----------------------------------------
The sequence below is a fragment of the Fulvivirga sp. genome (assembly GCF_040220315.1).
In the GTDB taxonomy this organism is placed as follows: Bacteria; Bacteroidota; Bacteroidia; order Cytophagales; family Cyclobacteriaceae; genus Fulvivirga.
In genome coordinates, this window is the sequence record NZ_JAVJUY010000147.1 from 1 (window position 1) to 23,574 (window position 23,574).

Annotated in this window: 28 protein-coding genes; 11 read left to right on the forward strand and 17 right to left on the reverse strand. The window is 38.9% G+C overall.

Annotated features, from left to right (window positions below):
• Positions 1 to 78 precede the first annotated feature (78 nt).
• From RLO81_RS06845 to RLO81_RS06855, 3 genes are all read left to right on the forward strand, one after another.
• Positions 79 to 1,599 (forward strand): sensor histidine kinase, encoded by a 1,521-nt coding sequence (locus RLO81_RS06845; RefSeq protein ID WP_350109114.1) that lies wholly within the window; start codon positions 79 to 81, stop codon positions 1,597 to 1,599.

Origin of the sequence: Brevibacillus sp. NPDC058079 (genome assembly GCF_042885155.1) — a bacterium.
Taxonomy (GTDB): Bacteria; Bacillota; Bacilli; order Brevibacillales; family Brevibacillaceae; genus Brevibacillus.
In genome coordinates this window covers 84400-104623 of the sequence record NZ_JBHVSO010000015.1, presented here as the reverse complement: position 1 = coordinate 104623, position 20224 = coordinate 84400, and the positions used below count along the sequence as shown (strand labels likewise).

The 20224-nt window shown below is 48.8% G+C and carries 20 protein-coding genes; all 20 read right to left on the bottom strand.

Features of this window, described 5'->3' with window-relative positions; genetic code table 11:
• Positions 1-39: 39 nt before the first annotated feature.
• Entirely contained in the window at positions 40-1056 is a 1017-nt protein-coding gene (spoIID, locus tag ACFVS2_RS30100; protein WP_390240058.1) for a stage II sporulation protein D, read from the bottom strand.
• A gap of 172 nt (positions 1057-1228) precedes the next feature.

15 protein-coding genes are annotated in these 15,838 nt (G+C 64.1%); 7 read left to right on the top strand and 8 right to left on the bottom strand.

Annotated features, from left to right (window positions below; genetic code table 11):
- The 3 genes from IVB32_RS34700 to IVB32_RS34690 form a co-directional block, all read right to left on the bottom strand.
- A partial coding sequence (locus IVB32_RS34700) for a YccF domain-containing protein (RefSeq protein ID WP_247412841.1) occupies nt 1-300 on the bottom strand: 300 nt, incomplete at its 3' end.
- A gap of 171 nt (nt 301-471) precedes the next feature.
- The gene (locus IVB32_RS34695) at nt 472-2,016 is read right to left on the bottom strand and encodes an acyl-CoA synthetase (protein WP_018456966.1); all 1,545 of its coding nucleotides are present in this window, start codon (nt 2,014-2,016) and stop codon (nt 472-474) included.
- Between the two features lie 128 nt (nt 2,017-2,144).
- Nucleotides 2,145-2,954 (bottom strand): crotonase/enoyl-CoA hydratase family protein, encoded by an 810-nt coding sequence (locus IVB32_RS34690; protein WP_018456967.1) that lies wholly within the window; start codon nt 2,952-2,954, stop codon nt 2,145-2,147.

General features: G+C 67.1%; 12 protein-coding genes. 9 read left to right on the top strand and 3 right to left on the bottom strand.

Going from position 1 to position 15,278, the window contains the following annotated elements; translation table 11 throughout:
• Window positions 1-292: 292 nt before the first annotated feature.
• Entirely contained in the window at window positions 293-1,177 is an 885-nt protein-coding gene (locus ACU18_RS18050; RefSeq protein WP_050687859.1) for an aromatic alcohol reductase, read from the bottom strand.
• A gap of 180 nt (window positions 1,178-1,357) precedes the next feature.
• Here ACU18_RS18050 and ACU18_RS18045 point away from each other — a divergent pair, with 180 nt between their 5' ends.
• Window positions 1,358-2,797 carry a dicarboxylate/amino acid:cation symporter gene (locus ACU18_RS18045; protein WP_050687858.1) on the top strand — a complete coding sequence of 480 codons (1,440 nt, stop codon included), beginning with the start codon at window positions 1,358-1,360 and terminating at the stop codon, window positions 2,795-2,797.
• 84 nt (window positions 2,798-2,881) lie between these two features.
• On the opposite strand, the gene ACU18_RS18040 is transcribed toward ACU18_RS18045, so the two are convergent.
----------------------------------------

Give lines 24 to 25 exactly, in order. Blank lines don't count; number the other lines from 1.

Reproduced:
- Nucleotides 2,145-2,954 (bottom strand): crotonase/enoyl-CoA hydratase family protein, encoded by an 810-nt coding sequence (locus IVB32_RS34690; protein WP_018456967.1) that lies wholly within the window; start codon nt 2,952-2,954, stop codon nt 2,145-2,147.

General features: G+C 67.1%; 12 protein-coding genes. 9 read left to right on the top strand and 3 right to left on the bottom strand.